Hui cuisine is derived from the native cooking styles of the people located in the Huangshan Mountains region in China. These mountains are also known as the ‘Yellow Mountains’ and are a world-famous tourist attraction.

It consists of three styles: the Yangtze River region, Huai River region and southern Anhui region. Among them, it is the South Anhui style of cooking that is the most notable.

Anhui is a region notable for its uncultivated fields, mountains and forests, providing the area with high-quality local ingredients. The Yellow Mountains are abundant in raw ingredients suitable for cooking. Wild herbs are readily available and widely used, alongside ingredients yielded from the local area such as mushrooms, tea leaves, bamboo shoots and sweet dates.

The cuisine places a great deal of emphasis on natural foods and uses traditional methods of cooking. Most of the ingredients used in Hui dishes are also used for medicinal purposes.

Hui cuisine is particular about controlling cooking times and temperatures – high, medium or low heat is applied according to the quality and characteristics of the different ingredients and flavour requirements. The food requires skill in sautéing and stewing to achieve a delicate lightness in taste.

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Zhe Cuisine – Zhejiang Province

Zhe cuisine derives from the traditional ways of cooking in the Zhejiang Province in China, south of Shanghai and around the former Chinese capital of Hangzhou.

It is recognised for being fresh and light with a mellow taste rather than greasy. It consists of at least four styles of cooking: Hangzhou, Shaoxing, Ningbo and Shanghai. Among these styles of cooking, it is the Hangzhou style that is the most notable: the food is delicate yet richly flavoured, with emphasis on freshness, tenderness and purity of taste. The dishes require an expertise in the cooking techniques of quick-frying, stir-frying, braising and deep-frying.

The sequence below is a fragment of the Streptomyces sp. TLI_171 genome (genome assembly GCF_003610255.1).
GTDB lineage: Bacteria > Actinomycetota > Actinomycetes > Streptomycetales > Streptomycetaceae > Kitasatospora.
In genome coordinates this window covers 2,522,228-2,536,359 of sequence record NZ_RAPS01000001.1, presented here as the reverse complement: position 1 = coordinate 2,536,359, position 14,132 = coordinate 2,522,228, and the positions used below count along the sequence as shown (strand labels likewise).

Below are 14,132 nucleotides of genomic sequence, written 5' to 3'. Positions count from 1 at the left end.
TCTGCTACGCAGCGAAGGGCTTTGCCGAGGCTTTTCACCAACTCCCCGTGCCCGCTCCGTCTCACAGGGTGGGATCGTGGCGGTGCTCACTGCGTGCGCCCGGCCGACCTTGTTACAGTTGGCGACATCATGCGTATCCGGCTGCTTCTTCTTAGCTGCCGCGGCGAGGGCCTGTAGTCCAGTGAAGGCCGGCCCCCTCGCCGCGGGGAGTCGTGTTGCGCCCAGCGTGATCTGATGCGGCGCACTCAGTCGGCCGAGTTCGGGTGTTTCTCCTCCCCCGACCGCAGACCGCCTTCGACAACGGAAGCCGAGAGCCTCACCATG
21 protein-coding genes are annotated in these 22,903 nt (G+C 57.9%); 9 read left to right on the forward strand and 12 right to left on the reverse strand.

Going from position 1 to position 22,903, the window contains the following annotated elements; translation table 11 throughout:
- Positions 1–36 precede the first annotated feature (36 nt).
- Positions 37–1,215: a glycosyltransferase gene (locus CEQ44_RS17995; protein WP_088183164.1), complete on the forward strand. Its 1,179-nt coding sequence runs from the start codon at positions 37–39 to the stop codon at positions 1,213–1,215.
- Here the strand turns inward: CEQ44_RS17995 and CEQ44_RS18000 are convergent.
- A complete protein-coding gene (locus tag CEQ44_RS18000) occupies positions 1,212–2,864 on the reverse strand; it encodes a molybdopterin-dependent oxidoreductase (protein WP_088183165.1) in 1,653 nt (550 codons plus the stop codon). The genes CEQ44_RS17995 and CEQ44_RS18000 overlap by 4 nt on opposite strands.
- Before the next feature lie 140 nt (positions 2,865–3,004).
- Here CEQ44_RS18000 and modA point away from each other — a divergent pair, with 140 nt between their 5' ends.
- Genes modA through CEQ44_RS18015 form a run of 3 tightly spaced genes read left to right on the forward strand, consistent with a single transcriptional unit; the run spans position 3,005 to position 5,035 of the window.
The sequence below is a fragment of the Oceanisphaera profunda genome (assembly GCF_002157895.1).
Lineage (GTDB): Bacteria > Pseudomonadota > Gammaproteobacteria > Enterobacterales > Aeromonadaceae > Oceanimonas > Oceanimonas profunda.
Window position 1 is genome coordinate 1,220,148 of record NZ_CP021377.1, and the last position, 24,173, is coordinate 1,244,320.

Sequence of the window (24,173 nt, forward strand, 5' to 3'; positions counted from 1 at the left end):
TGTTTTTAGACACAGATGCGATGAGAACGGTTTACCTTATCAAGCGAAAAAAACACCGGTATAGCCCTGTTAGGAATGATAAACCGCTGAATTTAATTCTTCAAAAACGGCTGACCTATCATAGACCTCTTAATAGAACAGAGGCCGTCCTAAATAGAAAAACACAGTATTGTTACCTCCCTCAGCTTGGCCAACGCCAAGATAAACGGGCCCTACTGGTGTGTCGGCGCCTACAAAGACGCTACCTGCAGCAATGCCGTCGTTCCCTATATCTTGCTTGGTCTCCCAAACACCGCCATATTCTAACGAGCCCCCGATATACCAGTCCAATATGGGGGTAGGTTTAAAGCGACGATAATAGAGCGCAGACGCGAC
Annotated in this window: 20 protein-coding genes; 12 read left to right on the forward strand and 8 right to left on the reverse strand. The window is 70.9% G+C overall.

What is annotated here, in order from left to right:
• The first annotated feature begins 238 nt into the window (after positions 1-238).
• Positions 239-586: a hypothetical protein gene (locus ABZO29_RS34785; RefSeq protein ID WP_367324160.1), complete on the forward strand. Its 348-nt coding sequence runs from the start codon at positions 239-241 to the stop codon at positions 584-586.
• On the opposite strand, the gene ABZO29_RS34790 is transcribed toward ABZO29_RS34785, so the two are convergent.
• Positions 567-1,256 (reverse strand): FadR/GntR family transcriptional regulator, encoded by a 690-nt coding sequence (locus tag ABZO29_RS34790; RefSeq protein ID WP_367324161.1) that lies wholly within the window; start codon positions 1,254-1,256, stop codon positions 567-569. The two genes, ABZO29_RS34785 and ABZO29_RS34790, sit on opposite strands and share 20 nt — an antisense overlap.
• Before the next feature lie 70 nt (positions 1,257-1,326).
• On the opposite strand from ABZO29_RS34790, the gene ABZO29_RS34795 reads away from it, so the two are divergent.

There are many beautiful folk stories about the famous dishes in Zhe cuisine, such as the story behind the dish Jiaohua ji or Hangzhou roast chicken, also commonly known as Beggar’s chicken. The chicken is stuffed, wrapped in pork fat, lotus leaves and finally mud or clay, before roasting for a couple of hours. Legend has that one day a beggar was so weak that he couldn’t stand up without fainting, so onlookers collected wood and built a fire to try and warm him up. One person took out the last remaining chicken and prepared to cook it for him, but without any conventional cooking tools they were worried they weren’t going to be able to do so. Another beggar had the idea of wrapping the chicken up in mud before putting it on top of the fire to roast. Finally, they cracked open the mud coating and to everyone’s surprise revealed a perfectly cooked chicken whose smell drifted through the entire neighbourhood, drawing people out of their homes to praise the beggars’ cooking skills.

Dongpo pork is another traditional Hangzhou dish that is made by pan-frying and then red cooking (or Chinese stewing) pork belly. The folklore story that surrounds this particular dish involves Su Dangpo, a Chinese writer and artist, who was banished to Hangzhou for a life of poverty. He improved on the traditional pork dish by braising the pork, adding Chinese fermented wine and slowly stewing it on a low heat.

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Chuan Cuisine – Szechuan Province

Chuan cuisine originates from the Szechuan Province in southwestern China, and it has four main styles of cooking including Chongqing, Chengdu, Zigong and Buddhist vegetarian.

Szechuan cuisine is renowned for its use of bold flavours; chilli, garlic and the aromatic Szechuan pepper, Hua Jiao (meaning ‘flower pepper’ from the prickly ash tree), are used liberally throughout the dishes. The pepper has a unique taste: it is intensely fragrant, citrusy and causes a numbing sensation in the mouth.

The cuisine receives universal praise for its pleasing, lingering spicy-hot taste, a flavour that is rare in other regional cuisines. This unique spiciness is achieved by a mixture of dry ingredients such as crushed black, white and red peppercorns and crushed dried chilli, as well as Szechuan pepper that is first dried and then crushed.

The Szechuan Province is known as the ‘heavenly country’ due to its abundance of food and natural resources. Although the region is not near the sea, the area farms freshwater fish and crayfish. The ingredients used are great in variety, from poultry, pork and beef to fish, vegetables and tofu. The methods of cooking vary according to the texture of the ingredients, and the techniques include baking, sautéing, steaming and fast frying.

Most Szechuan dishes are spicy, although a typical meal includes non-spicy dishes to cool the palate. The cuisine is divided into seven basic flavours: sour, pungent, hot, sweet, bitter, aromatic and salty. The food itself is divided into five different types: sumptuous banquet, ordinary banquet, popularised food, household-style food and food snacks.

Chuan cuisine enjoys a reputation as a cuisine that is “one dish with one flavour and one hundred dishes with one hundred flavours”.